Audit Concerns <ul><li>Are there rogue access points? </li></ul><ul><li>Are authorized access points adequately secured? <...
Why are we auditing for rogues? <ul><li>Increased vulnerability to the network by extending entity network “beyond the wal...
Looking for Rogues
Basic Tools <ul><li>PC Cards/WiFi Antennas </li></ul><ul><li>Wi-Fi Finders </li></ul><ul><li>Built in XP Tools </li></ul><...
The Laptop Internal or PC Card has Limits <ul><li>It's  very  difficult to get effective results with a laptop using a PC ...
The Basics of Direction <ul><li>Antennas  come in various shapes and sizes. They have different performance patterns and g...
Directional Antennas <ul><li>Directional antennas are used for Point-to-Point or sometimes for Multi-Point systems dependi...
Backfire <ul><li>The backfire is a small directional antenna with excellent gain (15 dBi). They look similar to a paraboli...
Yagi Directional <ul><li>Yagi antennas were the design of two Japanese people, Hidetsugu Yagi and Shintaro Uda, and are so...
Panel Directional <ul><li>Flat panel and sector directional antennas offer a high gain in a very thin, low profile package...
Dish Directional <ul><li>One of the most powerful wireless antennas for distance.  Parabolic dish antennas put out tremend...
Oh My……..Sniper Antennas
124.9 mile 802.11 link is possible with the right antenna
Omni-Directional <ul><li>This is the common “Base” antenna used for Point-to-Multi-Point. Typical Omni-Directional WiFi an...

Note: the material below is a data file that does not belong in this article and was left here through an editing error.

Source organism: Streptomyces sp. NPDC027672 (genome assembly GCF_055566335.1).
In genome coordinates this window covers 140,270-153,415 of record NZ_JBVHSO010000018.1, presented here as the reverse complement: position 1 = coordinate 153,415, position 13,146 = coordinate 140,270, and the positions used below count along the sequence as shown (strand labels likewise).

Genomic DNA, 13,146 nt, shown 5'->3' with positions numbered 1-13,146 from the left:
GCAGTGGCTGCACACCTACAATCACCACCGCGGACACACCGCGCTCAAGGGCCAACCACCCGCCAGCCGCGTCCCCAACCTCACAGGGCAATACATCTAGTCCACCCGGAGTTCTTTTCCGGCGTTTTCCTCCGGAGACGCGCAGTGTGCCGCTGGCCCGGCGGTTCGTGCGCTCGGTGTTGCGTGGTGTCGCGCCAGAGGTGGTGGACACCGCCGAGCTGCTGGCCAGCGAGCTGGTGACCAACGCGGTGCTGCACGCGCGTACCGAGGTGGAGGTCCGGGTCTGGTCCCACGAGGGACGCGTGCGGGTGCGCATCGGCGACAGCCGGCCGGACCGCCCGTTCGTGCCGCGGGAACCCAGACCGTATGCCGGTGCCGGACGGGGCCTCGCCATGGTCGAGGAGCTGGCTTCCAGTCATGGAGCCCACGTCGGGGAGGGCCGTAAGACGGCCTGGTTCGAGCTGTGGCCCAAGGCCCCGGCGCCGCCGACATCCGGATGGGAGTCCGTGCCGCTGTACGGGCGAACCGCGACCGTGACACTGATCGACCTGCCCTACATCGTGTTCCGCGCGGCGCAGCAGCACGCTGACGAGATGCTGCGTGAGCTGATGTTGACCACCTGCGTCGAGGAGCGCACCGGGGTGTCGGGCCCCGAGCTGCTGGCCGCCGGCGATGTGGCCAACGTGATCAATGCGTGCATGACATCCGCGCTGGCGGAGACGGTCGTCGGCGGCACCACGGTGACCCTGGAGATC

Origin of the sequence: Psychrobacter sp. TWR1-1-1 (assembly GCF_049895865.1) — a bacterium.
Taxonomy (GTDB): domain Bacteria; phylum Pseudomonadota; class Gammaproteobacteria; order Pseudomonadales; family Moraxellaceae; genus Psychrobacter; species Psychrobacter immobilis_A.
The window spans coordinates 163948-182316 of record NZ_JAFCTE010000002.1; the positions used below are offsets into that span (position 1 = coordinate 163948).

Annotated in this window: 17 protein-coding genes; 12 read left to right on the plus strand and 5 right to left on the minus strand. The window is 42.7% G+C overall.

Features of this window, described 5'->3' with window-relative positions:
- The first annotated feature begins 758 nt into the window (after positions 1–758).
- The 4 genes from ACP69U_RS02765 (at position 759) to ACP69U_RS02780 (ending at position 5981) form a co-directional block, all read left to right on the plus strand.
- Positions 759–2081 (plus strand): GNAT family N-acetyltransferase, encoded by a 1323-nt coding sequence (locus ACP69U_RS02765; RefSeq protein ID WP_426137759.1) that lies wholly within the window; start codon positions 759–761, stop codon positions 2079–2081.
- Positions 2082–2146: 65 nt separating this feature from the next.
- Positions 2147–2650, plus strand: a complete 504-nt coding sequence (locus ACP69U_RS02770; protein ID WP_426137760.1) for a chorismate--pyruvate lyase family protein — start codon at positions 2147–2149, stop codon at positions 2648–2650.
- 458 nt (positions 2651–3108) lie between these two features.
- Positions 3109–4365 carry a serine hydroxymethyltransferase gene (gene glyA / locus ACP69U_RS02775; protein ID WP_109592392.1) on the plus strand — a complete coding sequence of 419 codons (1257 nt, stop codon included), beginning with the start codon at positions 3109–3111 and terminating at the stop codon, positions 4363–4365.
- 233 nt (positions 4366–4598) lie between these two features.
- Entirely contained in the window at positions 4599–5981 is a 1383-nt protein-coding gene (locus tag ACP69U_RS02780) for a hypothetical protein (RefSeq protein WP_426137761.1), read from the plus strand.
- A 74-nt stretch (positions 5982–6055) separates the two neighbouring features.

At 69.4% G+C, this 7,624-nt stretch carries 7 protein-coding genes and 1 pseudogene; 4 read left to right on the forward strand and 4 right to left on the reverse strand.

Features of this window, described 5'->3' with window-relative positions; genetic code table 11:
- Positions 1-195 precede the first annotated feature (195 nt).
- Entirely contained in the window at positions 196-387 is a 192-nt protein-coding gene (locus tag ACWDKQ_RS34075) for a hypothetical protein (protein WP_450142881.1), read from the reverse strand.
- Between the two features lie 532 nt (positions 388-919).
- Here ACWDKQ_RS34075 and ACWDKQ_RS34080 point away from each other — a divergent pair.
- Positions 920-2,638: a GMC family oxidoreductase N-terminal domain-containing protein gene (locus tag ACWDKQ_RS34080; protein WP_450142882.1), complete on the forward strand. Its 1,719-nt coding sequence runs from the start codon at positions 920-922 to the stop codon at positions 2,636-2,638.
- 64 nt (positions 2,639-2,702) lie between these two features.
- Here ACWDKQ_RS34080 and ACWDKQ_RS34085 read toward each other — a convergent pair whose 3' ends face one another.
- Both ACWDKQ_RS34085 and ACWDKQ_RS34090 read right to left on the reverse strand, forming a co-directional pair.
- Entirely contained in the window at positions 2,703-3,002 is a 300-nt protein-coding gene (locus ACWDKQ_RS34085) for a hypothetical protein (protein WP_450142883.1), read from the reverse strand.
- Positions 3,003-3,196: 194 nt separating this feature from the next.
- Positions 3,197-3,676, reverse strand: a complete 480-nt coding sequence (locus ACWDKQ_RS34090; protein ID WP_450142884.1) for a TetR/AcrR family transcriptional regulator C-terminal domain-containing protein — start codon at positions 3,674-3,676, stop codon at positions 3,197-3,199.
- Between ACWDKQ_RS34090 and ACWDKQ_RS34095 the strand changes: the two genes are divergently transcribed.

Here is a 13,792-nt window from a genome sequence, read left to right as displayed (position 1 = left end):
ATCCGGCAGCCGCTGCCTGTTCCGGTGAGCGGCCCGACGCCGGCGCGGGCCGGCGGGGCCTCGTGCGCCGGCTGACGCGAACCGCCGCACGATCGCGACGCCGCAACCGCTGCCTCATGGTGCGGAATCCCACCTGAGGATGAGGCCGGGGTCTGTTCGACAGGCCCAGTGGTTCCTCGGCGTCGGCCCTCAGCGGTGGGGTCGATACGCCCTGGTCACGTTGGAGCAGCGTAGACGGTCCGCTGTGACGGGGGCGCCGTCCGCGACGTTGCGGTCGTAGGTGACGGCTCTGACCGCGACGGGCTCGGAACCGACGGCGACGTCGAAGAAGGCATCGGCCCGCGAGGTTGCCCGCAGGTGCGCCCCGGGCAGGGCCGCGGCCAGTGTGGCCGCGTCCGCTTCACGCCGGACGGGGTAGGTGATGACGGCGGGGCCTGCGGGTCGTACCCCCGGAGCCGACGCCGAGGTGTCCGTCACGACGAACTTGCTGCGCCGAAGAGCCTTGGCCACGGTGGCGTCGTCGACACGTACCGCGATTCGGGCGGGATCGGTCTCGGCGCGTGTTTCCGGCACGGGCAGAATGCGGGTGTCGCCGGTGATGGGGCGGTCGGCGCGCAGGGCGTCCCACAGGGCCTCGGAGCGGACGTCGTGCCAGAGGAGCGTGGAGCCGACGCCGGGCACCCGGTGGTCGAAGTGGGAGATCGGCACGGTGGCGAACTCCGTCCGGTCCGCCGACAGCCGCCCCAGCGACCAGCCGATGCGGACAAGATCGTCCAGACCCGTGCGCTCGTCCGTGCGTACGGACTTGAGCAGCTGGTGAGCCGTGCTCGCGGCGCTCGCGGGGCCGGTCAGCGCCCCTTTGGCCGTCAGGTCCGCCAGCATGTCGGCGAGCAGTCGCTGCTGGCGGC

Vertical Omni <ul><li>This type of antenna can act as the central point to a WiFi, WLAN or 802.11 application. Can exhibit...
Ceiling Dome <ul><li>Auditees may mount one ceiling dome antenna above every computer or workstation for a complete wirele...
Rubber Duck Omni <ul><li>This antenna gives you approximately 2 times the range over your existing wireless AP &quot;Stock...
Small Desktop <ul><li>Supplements the rubber duck antennas provided for some APs </li></ul>
Mobile Vertical Omni <ul><li>Provides a vast improvement over a PC Card wireless card when used for wardriving.   </li></ul>
Deployment at the Audit Site
Wi-Fi Finders <ul><li>Come in a variety of forms. </li></ul><ul><li>Some just show whether or not there is available Wi-Fi...
2.4 GHz Wi-Fi Detector TEW-T1   <ul><li>Detects 2.4 GHz wireless signals generated from 802.11b/g Wi-Fi device, cordless p...
Wi-Fi Finders/Detectors <ul><li>These are great tools to help you find an access point for use, but are not sufficient for...
Built in XP Tool - very basic tool, but most likely available on any laptop
Netstumbler - More advanced, Free, Works with a variety of wireless cards
Kismet – Linux based, a bit more robust than Netstumbler
Mapping with a GPS to Find Rogues <ul><li>Helps to filter signals that are not physically coming from the location you are...
Using Netstumbler, a GPS, and Google Maps, you can create this…
And you can zoom in on the building you are interested in
If you don’t, someone else will (and probably already has)
Aircrack <ul><li>Aircrack is a set of tools for auditing wireless networks including: </li></ul><ul><ul><li>Airodump: 802....
<ul><li>The tools I have shown so far are free.  But, if you insist on buying something… </li></ul>
Commercial Products - AirMagnet ANALYZER  <ul><li>Immediately identify Rogue Devices using multiple methods.   </li></ul><...
Fluke networks OptiView Series II <ul><li>The Wireless option extends OptiView's capabilities; monitoring all 802.11a/b/g ...
Procedures - Managing the APs <ul><li>How does the auditee connect to the boxes? </li></ul><ul><ul><li>Certain vendors, su...